[14:21] The temptation will always be at that point to deny Him, to be so afraid that we reject His Lordship and we deny His truth and deny our relationship with Him.

[14:36] Or we change the truth to make it acceptable to everyone around us so that we might be accepted. But there will always come a point in our relationship with others and in our Christian lives when we will be opposed and persecuted for Jesus' sake, if we remain faithful to Him because it's the price of loyal love.

[15:00] And He said, as they persecuted me, so they will persecute you. It's just the reality. We'll say a little bit more about what that means in a minute. But can I say, it's not persecution on account of being a fool, okay?

[15:15] It's not persecution on account of being an idiot. It's not saying that you'll be persecuted because you're an obnoxious, arrogant clown in the way.

[15:26] A little bit what Cody was talking about this morning about, you know, speaking the truth without love is evil. It's about speaking the truth in love.

[15:37] It's that dovetailing of the two together. So it doesn't give any excuse for us being clowns, being abrasive or abusive or aggressive or unhelpfully argumentative or just a belter, which sometimes we are as Christians in the name of Christ, or not in the name of Christ, but just in a proud and arrogant way.

[16:06] See, the recognition here is that people are accusing us falsely on Jesus' account. It's not that they're looking at your life and saying things that are true and saying that the way you're acting is good.

[16:25] They're having to accuse you falsely because of the manner and the demeanour and the reality of your Christian life is something that they can't argue against.

[16:38] It's not about being persecuted on account of being a fool. In other words, we're never... And I think sometimes this passage and other passages have been taken as a reason to look for persecution.

[16:53] You're kind of going around looking for persecution, looking for people to oppose you, as if somehow that makes your standing greater as a Christian. It's not speaking about that at all.

[17:04] It's not about having a martyr mentality in any way. Think of Jesus Christ in the Garden of Gethsemane. Please Lord, take this cup from me. If there is any other way, He wasn't looking for martyrdom at that level in a sense.

[17:18] I know it's uniquely Christ and He was going to the cross. But there was a... in His humanity, there was a... there was a recoiling from all of that. And we will naturally recoil from persecution.

[17:30] Of course we will. But sometimes there's simply no other way if we are to be faithful and loving to Jesus Christ. But we're not to seek persecution on account of being foolish or arrogant or unloving.

[17:50] What we recognize here and elsewhere in Scripture that persecution will happen because it exposes humanity's core, doesn't it?

[18:01] It exposes the fact that humanity and all of us naturally suppress the knowledge of God because God challenges our hearts and challenges who we are.

[18:16] In Romans 118 it says, you know, that people, everyone suppresses the knowledge of God in unrighteousness. And so there will always be opposition when we present God through Christ by our lives and by saying that we are Christians.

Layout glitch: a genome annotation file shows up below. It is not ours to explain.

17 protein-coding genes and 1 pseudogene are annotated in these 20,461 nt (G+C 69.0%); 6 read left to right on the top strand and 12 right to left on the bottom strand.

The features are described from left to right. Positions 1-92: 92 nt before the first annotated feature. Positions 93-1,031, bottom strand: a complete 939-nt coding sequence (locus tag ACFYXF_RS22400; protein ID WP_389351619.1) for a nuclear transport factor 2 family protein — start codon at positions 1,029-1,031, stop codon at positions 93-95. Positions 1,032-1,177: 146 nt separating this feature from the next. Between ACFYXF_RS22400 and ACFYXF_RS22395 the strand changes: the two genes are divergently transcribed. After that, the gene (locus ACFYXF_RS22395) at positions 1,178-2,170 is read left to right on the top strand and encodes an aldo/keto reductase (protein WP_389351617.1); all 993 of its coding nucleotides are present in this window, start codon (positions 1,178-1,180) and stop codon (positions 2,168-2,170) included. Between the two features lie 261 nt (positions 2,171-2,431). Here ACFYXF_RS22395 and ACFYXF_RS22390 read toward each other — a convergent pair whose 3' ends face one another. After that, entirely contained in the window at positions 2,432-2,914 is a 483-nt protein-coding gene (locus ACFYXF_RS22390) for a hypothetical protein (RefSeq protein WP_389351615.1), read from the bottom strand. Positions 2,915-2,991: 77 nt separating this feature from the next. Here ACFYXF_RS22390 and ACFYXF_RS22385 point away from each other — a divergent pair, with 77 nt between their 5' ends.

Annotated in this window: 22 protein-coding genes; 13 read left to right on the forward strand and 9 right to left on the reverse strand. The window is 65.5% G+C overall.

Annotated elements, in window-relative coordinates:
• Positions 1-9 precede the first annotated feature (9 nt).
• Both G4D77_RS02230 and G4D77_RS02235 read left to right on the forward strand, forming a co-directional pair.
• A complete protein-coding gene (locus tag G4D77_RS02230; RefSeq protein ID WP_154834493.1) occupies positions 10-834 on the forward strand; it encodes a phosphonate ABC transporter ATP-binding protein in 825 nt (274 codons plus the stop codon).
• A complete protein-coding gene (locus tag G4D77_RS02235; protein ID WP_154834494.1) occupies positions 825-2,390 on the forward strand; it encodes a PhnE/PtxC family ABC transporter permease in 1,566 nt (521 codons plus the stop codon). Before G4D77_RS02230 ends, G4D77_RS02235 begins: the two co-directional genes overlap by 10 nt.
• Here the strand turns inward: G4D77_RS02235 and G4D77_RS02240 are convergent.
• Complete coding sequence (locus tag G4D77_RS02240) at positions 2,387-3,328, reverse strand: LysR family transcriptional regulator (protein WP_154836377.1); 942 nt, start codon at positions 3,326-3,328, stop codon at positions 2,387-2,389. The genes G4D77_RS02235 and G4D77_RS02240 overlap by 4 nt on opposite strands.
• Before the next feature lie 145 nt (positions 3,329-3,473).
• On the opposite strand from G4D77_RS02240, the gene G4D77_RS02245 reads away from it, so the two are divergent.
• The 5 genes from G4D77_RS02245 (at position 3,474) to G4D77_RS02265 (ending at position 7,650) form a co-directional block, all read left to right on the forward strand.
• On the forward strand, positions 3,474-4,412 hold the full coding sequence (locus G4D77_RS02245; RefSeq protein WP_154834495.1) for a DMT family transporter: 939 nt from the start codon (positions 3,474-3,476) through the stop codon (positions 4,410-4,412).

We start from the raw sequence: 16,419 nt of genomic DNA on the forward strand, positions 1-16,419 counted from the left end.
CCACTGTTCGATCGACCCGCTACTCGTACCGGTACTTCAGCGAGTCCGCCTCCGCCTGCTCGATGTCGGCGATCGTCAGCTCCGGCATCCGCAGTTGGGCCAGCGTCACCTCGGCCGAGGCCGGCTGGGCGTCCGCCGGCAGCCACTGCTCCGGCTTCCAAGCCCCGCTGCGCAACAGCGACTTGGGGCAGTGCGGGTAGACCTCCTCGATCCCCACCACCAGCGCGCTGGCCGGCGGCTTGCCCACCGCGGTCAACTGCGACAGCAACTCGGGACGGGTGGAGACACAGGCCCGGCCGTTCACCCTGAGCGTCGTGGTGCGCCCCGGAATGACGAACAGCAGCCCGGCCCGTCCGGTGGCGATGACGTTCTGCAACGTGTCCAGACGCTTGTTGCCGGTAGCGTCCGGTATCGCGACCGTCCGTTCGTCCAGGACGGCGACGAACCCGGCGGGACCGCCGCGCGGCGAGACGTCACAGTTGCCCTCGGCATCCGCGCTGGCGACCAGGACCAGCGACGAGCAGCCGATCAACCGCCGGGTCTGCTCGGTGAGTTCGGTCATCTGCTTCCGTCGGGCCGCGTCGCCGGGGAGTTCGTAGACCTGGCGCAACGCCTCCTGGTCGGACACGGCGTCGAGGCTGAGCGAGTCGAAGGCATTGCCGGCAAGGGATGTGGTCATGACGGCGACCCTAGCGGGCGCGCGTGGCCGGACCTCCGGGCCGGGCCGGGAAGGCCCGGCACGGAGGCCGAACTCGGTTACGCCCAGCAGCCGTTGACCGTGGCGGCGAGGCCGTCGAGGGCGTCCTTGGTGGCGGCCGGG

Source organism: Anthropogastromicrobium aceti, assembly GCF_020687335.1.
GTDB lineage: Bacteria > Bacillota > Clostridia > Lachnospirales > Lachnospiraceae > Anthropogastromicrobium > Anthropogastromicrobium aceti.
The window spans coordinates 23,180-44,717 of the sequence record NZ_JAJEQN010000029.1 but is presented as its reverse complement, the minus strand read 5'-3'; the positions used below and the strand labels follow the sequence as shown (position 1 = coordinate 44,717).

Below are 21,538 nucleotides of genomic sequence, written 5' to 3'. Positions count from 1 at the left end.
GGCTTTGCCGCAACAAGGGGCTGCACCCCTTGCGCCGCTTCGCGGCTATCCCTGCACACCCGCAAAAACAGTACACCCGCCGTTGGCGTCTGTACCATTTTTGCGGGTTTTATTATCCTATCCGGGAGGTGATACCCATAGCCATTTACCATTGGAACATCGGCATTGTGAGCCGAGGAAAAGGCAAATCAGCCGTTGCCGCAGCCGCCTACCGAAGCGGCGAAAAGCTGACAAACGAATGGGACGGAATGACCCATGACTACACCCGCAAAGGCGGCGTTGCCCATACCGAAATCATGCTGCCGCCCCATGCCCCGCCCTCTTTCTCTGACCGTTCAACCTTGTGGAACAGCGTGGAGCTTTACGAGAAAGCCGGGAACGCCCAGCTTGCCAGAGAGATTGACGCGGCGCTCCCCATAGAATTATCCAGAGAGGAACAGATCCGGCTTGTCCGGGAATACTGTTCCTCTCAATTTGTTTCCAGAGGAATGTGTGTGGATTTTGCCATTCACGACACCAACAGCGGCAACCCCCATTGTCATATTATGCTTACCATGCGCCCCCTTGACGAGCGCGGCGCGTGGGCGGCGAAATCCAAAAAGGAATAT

[18:36] Because Christ claims and challenges our claims to independence. And so when others are confronted by our Christianity and maybe see God or hear about God through us, then they want to put us to flight.

[18:54] Because that's exactly what the word here, persecution actually means. It means that people are put to flight. We want them to run it. We want to get rid... Run them out of town.

[19:04] You know, like they try to run Jesus to the edge of the cliff and get rid of Him. And that story when He was in His hometown, the pursue and get rid of Him.

[19:15] And that is a reality you and I have probably faced in our lives at different times. People will want to just push us out of the conversation, talk about anything else, deal with anything else and expose and revile anyone who stands up for Christ.

[19:39] It exposes humanity's core. And I think it also... Persecution also marks a genuine as opposed to spurious faith.

[19:50] I think the parable of Saur that we read about speaks about that, doesn't it? In Matthew 14, was it Matthew 14 we read?

[20:01] I know it wasn't Matthew 14. I've forgotten what chapter it was. But in that passage we see that when the root of the gospel is not deeply embedded in Christ, when it's shallow, when it's not really significant, that when persecution comes, that the faith of that person withers, of course it will, because without true faith we will never cling on to Jesus Christ.

[20:32] So it's a mark of genuine faith. Now that's a challenging question for each of us. Not only the life we're living and the relationships we have, but also a recognition or a challenge to how we respond when we are opposed and when we are scandalized for our faith.

[20:58] So it's a price of loyal love. It's not about being persecuted for being a fool. It exposes humanity's core. It marks a genuine, not spurious faith.

[21:10] And it is a given. It's actually a given. You notice when he's speaking he said, blessed are those when you are persecuted, those when others reveal you.

[21:24] It's not if, it's a when. And it's interesting that Christ, as I said, moves in this stepped beatitude that's kind of split into two. He moves from the third person to the first person.

[21:37] And at the end of the beatitude, it kind of sums up the whole beatitude to say it's not just a third person characteristic. He's saying it's to every believer.

[21:50] It's what characterizes you. Blessed are you. Not just blessed are those in some kind of church, somewhere else who are Christians at some time in history.